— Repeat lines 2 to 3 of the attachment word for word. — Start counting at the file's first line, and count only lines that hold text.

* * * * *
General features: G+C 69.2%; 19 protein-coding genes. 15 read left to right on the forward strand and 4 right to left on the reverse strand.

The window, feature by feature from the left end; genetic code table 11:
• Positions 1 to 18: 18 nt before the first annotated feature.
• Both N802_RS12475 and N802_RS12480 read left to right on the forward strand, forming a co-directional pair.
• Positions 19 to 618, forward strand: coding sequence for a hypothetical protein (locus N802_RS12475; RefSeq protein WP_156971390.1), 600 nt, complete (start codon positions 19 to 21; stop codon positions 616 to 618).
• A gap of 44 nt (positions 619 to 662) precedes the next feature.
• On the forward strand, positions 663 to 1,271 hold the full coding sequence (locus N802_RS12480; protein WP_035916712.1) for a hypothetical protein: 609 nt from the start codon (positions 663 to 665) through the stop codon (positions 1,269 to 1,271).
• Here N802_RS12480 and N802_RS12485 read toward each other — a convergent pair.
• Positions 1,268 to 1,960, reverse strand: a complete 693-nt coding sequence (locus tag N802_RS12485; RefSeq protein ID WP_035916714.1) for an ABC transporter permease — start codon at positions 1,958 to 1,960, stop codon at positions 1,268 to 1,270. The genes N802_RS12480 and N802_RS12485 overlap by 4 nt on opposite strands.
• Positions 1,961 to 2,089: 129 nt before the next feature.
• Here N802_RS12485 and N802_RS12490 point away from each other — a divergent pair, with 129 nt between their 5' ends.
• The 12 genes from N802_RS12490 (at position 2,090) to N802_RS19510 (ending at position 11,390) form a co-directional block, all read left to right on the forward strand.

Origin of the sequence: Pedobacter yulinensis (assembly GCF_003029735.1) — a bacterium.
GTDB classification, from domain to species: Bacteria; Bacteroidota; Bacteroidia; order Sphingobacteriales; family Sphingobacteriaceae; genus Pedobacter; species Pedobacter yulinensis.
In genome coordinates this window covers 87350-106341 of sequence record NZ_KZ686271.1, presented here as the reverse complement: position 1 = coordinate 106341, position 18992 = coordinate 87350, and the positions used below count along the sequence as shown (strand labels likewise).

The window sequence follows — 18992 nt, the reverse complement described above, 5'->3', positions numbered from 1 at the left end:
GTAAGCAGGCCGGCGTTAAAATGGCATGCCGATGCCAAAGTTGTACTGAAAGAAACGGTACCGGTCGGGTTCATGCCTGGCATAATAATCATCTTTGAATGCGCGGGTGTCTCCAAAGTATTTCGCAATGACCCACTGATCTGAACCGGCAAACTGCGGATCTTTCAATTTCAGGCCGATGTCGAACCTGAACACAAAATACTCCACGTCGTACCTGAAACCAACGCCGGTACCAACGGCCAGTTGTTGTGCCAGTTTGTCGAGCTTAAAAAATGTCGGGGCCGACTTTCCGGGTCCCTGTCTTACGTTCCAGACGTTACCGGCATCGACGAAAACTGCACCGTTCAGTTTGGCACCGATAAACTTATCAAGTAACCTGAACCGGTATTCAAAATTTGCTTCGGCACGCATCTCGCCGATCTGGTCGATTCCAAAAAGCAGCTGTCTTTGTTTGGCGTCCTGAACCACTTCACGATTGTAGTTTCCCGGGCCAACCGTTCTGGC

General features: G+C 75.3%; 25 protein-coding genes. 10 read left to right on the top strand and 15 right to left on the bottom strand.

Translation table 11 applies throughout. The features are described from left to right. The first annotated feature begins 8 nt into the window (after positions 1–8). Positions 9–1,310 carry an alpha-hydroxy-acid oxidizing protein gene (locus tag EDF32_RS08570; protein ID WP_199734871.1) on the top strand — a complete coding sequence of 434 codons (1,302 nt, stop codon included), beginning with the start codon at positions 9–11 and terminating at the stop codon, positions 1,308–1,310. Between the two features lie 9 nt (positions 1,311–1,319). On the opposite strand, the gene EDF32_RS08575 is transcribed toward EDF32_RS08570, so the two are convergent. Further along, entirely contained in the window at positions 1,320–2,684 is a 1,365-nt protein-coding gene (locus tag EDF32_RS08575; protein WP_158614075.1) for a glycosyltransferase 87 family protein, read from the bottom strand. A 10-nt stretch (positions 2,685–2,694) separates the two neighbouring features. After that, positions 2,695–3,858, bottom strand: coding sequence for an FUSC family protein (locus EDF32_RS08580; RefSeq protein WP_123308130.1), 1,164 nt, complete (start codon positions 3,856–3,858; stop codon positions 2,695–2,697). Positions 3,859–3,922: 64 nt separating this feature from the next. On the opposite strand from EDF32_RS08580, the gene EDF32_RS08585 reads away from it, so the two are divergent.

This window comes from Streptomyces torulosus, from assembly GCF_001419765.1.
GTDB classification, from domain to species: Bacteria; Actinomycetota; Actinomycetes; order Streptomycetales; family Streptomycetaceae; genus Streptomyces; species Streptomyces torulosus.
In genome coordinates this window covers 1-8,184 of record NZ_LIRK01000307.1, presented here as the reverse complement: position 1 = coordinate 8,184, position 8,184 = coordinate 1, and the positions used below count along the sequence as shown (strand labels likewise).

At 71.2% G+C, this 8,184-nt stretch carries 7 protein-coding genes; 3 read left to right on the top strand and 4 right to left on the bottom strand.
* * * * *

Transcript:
The window, feature by feature from the left end; genetic code table 11:
• Positions 1 to 18: 18 nt before the first annotated feature.